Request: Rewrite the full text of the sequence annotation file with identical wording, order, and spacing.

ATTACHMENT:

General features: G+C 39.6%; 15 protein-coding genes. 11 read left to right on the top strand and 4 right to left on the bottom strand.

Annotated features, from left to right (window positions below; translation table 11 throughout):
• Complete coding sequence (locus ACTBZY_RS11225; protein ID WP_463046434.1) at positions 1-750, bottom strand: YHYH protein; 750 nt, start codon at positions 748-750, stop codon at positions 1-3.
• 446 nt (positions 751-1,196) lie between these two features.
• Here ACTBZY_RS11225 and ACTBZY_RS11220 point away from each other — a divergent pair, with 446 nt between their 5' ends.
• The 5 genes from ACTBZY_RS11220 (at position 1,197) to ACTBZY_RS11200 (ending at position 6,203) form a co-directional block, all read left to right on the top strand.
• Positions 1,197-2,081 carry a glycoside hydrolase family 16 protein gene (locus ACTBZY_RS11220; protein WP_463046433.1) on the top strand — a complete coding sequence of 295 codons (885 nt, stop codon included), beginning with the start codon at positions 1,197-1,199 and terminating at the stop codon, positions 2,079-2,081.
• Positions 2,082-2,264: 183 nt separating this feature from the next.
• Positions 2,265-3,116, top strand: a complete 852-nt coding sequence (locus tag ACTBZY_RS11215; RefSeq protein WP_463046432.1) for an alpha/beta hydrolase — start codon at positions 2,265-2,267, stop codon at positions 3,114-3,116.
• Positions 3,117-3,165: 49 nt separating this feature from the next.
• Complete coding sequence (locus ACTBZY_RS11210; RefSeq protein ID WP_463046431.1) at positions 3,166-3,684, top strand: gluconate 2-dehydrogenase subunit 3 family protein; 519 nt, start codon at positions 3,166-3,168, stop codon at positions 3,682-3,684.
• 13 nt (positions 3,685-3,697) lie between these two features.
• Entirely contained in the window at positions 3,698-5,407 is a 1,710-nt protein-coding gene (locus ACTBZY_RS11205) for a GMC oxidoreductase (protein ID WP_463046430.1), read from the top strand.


General features: G+C 39.6%; 15 protein-coding genes. 11 read left to right on the top strand and 4 right to left on the bottom strand.

Annotated features, from left to right (window positions below; translation table 11 throughout):
• Complete coding sequence (locus ACTBZY_RS11225; protein ID WP_463046434.1) at positions 1-750, bottom strand: YHYH protein; 750 nt, start codon at positions 748-750, stop codon at positions 1-3.
• 446 nt (positions 751-1,196) lie between these two features.
• Here ACTBZY_RS11225 and ACTBZY_RS11220 point away from each other — a divergent pair, with 446 nt between their 5' ends.
• The 5 genes from ACTBZY_RS11220 (at position 1,197) to ACTBZY_RS11200 (ending at position 6,203) form a co-directional block, all read left to right on the top strand.
• Positions 1,197-2,081 carry a glycoside hydrolase family 16 protein gene (locus ACTBZY_RS11220; protein WP_463046433.1) on the top strand — a complete coding sequence of 295 codons (885 nt, stop codon included), beginning with the start codon at positions 1,197-1,199 and terminating at the stop codon, positions 2,079-2,081.
• Positions 2,082-2,264: 183 nt separating this feature from the next.
• Positions 2,265-3,116, top strand: a complete 852-nt coding sequence (locus tag ACTBZY_RS11215; RefSeq protein WP_463046432.1) for an alpha/beta hydrolase — start codon at positions 2,265-2,267, stop codon at positions 3,114-3,116.
• Positions 3,117-3,165: 49 nt separating this feature from the next.
• Complete coding sequence (locus ACTBZY_RS11210; RefSeq protein ID WP_463046431.1) at positions 3,166-3,684, top strand: gluconate 2-dehydrogenase subunit 3 family protein; 519 nt, start codon at positions 3,166-3,168, stop codon at positions 3,682-3,684.
• 13 nt (positions 3,685-3,697) lie between these two features.
• Entirely contained in the window at positions 3,698-5,407 is a 1,710-nt protein-coding gene (locus ACTBZY_RS11205) for a GMC oxidoreductase (protein ID WP_463046430.1), read from the top strand.